I don't usually include "modern" letters in the Nevard blog but this one from 1980 covers some fairly old ground that might be of interest to family historians.
Horace Hall (born 1906) was a cousin to Dick and Bill Nevard. The son of Louisa Nevard and William Hall. He was living in Norwich, U.K. at the time he wrote this letter to Dick Nevard.
I have read your Narratives of the Nevards and much enjoyed it. A few points I recall....I knew that my Uncles, Arthur, Ernest and Horace went to Canada in 1903-06 before I was born. There was no work here but Grandmother was upset when they left. She said she would never see them again but did in fact see Arthur and Horace again. I recall Aunt Daisy dimly, but not too dimly to recall that she gave me a box of toy sheep. Toys were not too plentiful at the time so I thought that she was great. I was about 4 or 5 but the memory of that gift remains. She was of course, Nurse Winstanley and her father erected the Winstanley lighthouse now known as the Edison off the Western approaches.
Aunt Alice I recall very well. Each year I used to have a week at Grandmother and Grandfather Hall's. I used to enjoy that as Grandfather would let me do things which father would not. Such as riding horses and getting up at 4 a:m and helping with milking. Aunt Alice used to put me to bed and sing an evening hymn. This during the first world war when I was a small boy. At the end of the war Uncle Horrie came back and went with Aunt Alice. I think I was a bit of a nuisance as I was told to walk ahead.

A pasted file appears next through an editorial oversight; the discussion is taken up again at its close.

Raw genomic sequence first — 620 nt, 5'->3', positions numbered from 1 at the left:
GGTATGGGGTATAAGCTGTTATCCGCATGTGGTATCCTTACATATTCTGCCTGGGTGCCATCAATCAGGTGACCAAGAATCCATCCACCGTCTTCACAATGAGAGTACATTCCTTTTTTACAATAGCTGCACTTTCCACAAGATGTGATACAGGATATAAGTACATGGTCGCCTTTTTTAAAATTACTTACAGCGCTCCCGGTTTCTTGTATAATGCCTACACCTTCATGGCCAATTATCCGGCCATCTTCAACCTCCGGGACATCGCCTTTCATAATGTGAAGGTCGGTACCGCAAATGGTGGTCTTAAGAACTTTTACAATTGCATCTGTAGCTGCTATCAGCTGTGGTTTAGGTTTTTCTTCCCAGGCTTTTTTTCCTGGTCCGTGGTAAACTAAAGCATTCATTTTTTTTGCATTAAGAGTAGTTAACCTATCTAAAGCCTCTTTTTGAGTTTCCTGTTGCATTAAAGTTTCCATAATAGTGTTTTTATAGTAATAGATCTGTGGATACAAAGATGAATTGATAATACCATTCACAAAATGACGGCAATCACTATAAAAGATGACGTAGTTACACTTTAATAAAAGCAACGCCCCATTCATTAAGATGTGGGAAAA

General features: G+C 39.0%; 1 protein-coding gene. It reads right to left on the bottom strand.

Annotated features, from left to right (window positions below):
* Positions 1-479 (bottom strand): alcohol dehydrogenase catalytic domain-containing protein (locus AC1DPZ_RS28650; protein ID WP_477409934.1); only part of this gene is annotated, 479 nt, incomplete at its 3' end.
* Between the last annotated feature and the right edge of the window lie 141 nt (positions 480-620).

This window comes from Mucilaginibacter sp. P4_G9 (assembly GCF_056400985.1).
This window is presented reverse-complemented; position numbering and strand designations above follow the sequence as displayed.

I recall Uncle Arthur coming to Lexden during WWI. He arrived in the middle of the night and I wondered at his strange accent, having never heard anything other than Essex or Suffolk. The next day he took me to town and bought me some sweets and we were ok then. Uncle Horrie came along later and we got along fine. (Sweets again to start). He taught me a bit of boxing. Grandmother was very upset went he went off leave to the front. Anyway they both came back and went off to Canada. Uncle Cecil and Aunt Emily went to Horrie and Alice's wedding at Carlton Church. Aunt Emily went to Liverpool to see them off but was very upset because she did not see Horrie on the boat. She then came back to Euston station on a non corridor train and that took several hours in those days.
I recall father at Christmas 1920, when I was at Sternfield, telling Uncle Dick that "Alice has got a boy". The first I had heard of it but of course he meant Roy (Nevard).
There was a regular correspondence between Canada and Lexden. Aunt Mary was , I think, the chief scribe, and I recall a number of things. The Goffs were often mentioned. The cold weather was also a topic
A few details I recall of the Nevard family, which I understand derived from the French "Nevare". Grandmother's maiden name was Clayden. Her mother was blind and came to live with us from about 1910 until she died in January of 1916. Grandmother's brother was Robert Wagstaff. He had two sons and three daughters. One called May used to visit us. Lexden in those days was a small village and everyone was well known. Edgar Middleton was the Church clerk and was some relation of Grandmother's.